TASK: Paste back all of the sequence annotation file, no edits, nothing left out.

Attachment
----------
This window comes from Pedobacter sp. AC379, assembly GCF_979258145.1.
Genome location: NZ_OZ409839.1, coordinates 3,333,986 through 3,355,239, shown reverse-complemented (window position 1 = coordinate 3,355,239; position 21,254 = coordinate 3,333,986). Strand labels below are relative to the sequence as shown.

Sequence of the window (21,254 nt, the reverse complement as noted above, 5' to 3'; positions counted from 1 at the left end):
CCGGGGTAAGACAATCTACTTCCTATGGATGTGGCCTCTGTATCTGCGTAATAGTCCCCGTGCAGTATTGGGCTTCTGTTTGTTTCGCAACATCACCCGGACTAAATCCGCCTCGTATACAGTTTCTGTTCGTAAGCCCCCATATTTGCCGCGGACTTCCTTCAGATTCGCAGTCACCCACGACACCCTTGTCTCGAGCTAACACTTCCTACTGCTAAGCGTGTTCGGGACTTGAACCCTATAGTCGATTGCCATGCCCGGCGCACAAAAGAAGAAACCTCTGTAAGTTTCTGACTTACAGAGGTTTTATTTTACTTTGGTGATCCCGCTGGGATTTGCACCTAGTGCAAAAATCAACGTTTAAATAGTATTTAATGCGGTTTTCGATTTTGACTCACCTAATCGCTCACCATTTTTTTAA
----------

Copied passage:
This window comes from Pedobacter sp. AC379, assembly GCF_979258145.1.
Genome location: NZ_OZ409839.1, coordinates 3,333,986 through 3,355,239, shown reverse-complemented (window position 1 = coordinate 3,355,239; position 21,254 = coordinate 3,333,986). Strand labels below are relative to the sequence as shown.

Sequence of the window (21,254 nt, the reverse complement as noted above, 5' to 3'; positions counted from 1 at the left end):
CCGGGGTAAGACAATCTACTTCCTATGGATGTGGCCTCTGTATCTGCGTAATAGTCCCCGTGCAGTATTGGGCTTCTGTTTGTTTCGCAACATCACCCGGACTAAATCCGCCTCGTATACAGTTTCTGTTCGTAAGCCCCCATATTTGCCGCGGACTTCCTTCAGATTCGCAGTCACCCACGACACCCTTGTCTCGAGCTAACACTTCCTACTGCTAAGCGTGTTCGGGACTTGAACCCTATAGTCGATTGCCATGCCCGGCGCACAAAAGAAGAAACCTCTGTAAGTTTCTGACTTACAGAGGTTTTATTTTACTTTGGTGATCCCGCTGGGATTTGCACCTAGTGCAAAAATCAACGTTTAAATAGTATTTAATGCGGTTTTCGATTTTGACTCACCTAATCGCTCACCATTTTTTTAA